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“The keys to the castle will ultimately be given to the procurement teams that can anticipate and adapt to dynamic change.” – Andrew Bartolini, Ardent Partners

Over 300 chief procurement officers (CPOs) weighed in for Ardent Partners’ “CPO Rising 2015” research report, and the key takeaway is this: There’s a new game in town for procurement, and it’s not efficiency or cost savings. Procurement’s new agenda, according to the report’s author Andrew Bartolini, is agility. “Efficiency and compliance are quickly becoming table stakes in a game with no limit,” reports Bartolini. If procurement teams are to keep up with the accelerated pace of competition and innovation in today’s market, then they’ll need to do what the best-in-class procurement teams are already doing.


90% spend under management

Bartolini defines best-in-class procurement according to the “spend under management” metric, and reports that this year’s “best-in-class procurement teams, on average, manage a full 70% more spend than their peers.” These best-in-class teams are achieving 90% spend under management, while all others are achieving 53%. It’s a high bar to reach, but those that do reach it tend to reveal an interesting pattern of other best-in-class characteristics. Without  taking their eye off of core capabilities—and certainly without any less pressure to deliver savings—these leading teams are layering in new, agile elements across the following five arenas: organization, processes, technology, strategy, and performance.  “Agility will define the next wave of procurement success,” writes Bartolini.

Agility in the context of procurement

When I think of agility, I think of cars taking sharp turns at high speeds, or an athlete’s swerving an opponent at the last moment. I see mental agility in action every time I give my daughter a good reason she can’t watch another TV show, and hear her fire off 10 good reasons she should. Want a concrete idea of what agility looks like for procurement? Here’s an excerpt from the CPO Rising Report: “Agility, in the context of procurement, requires enterprise sourcing and procurement teams to be highly responsive to any changes in stakeholder needs, supplier capabilities, and market conditions. The team must be ‘light on its feet’ with sourcing opportunities and category management. Like a world-class athlete, the CPO can develop an agile organization by blending together the collection of key resources, activities, and capabilities to create better coordination and responsiveness.” Agility in action might look like:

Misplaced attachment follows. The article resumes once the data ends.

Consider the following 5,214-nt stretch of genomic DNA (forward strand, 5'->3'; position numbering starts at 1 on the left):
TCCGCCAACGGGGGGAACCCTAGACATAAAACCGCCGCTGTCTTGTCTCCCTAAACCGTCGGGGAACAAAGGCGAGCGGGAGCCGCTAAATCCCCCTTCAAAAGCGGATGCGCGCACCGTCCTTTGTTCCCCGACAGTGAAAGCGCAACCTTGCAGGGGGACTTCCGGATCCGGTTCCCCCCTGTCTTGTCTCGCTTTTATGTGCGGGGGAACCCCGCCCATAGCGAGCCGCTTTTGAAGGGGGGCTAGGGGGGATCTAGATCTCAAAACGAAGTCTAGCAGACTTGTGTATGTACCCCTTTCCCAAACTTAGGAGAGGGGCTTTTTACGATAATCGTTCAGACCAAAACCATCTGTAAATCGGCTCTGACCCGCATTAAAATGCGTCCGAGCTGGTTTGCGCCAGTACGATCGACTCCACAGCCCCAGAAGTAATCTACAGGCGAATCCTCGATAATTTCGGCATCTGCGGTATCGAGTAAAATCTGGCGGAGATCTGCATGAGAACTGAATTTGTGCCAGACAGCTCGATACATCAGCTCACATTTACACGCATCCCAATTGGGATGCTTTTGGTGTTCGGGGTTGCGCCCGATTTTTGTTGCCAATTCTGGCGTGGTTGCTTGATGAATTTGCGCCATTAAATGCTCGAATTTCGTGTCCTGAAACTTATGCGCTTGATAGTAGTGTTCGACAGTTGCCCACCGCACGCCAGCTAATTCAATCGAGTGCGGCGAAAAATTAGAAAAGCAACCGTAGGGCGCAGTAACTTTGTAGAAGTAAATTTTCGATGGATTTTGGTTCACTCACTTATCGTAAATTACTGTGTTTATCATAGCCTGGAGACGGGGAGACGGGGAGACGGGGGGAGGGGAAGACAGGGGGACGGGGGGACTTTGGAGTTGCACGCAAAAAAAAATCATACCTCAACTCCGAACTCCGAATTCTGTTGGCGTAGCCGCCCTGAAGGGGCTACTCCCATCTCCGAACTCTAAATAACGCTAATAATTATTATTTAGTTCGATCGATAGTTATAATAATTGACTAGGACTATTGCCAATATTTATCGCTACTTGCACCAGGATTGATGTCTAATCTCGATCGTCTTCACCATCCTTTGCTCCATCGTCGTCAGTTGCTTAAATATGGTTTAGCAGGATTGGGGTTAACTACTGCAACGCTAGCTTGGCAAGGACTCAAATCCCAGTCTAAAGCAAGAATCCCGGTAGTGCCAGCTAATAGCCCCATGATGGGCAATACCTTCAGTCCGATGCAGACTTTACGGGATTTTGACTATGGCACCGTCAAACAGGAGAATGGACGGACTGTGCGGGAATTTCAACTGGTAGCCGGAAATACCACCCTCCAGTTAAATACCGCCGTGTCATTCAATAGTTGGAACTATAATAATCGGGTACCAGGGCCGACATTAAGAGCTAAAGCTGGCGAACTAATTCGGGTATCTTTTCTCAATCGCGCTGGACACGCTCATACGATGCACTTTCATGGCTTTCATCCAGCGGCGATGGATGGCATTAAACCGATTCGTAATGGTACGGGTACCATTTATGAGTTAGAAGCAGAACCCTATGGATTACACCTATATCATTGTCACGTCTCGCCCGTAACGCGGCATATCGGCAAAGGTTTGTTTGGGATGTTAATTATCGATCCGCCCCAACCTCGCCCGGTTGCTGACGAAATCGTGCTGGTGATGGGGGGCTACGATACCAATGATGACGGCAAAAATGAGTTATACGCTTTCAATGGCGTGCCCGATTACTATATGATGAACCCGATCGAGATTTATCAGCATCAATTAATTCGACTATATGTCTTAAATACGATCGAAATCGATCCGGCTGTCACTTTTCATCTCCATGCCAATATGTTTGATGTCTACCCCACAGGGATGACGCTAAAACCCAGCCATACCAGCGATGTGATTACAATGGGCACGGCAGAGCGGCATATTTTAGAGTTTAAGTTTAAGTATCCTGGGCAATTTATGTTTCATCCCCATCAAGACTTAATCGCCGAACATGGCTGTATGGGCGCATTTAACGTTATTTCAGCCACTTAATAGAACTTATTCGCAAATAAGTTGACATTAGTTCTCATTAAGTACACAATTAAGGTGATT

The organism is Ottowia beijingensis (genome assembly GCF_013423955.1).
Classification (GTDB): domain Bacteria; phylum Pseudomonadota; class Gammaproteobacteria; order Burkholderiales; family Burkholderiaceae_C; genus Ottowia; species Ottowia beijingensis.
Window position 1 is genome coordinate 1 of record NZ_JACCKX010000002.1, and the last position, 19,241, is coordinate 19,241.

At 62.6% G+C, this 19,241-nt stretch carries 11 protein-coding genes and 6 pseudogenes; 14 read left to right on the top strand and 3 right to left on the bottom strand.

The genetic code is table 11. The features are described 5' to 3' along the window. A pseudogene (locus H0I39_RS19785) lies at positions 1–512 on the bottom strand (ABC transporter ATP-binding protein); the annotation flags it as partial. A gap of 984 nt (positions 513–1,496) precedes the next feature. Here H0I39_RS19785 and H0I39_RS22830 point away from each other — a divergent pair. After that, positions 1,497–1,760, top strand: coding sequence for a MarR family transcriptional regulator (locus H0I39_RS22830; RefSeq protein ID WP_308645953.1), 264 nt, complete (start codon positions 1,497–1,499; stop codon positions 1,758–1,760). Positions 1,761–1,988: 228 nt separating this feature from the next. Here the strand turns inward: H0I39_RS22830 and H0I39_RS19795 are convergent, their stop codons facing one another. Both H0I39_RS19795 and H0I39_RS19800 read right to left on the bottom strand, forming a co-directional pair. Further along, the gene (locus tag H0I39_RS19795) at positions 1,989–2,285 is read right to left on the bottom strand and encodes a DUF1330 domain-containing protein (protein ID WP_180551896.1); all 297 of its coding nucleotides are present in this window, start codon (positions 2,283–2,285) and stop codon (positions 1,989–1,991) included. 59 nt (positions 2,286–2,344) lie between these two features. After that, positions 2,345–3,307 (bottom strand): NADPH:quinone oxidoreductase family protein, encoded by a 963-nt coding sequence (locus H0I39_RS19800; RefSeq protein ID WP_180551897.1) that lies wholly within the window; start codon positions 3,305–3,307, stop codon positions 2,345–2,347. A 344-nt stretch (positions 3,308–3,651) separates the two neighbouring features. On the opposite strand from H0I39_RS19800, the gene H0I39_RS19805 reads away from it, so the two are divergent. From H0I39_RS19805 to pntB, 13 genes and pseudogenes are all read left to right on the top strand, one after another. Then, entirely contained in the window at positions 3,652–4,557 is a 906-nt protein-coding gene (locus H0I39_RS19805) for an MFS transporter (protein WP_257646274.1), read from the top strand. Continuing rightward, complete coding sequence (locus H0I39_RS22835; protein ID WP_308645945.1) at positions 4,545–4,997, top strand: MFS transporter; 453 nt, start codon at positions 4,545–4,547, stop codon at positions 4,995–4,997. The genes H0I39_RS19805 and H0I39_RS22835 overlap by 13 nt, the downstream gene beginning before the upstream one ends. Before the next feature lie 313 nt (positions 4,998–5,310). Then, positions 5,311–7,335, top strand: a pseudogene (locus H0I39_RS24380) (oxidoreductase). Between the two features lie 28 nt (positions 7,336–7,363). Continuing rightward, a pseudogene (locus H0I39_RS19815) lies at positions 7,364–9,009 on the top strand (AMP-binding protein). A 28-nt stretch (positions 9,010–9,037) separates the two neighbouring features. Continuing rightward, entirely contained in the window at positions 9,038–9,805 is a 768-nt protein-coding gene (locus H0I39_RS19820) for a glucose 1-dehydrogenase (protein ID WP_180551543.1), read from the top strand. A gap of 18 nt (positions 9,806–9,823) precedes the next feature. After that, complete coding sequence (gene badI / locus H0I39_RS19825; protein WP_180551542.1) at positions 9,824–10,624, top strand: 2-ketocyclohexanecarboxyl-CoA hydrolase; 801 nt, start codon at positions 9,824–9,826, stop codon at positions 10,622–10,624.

• Knowing when stakeholders’ business requirements are changing and being ready with alternative suppliers
  • Quickly responding to a supply disruption with alternate sources for a given commodity, part, or service
  • Taking a more iterative sourcing approach with shorter contracts and more frequent revisiting of the supply markets

Rally the troops

Sounds like a great rallying cry to me. And apparently today’s CPOs are ready to tackle the challenge, with 9 out of 10 agreeing that their teams should be doing better.

What to do next? Take a look at the infographic for an at-a-glance view of the key stats from CPO Rising 2015 and an outline view of the Agility Agenda. The full report, CPO Rising 2015: The Agility Agenda, includes insight into the current state of procurement, a full set of best-in-class metrics to see how you stack up, and a list of strategic recommendations for driving best-in-class procurement performance.

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This post originally appeared in The Art of Procurement, an article series on SAP’s Business Innovation blog.

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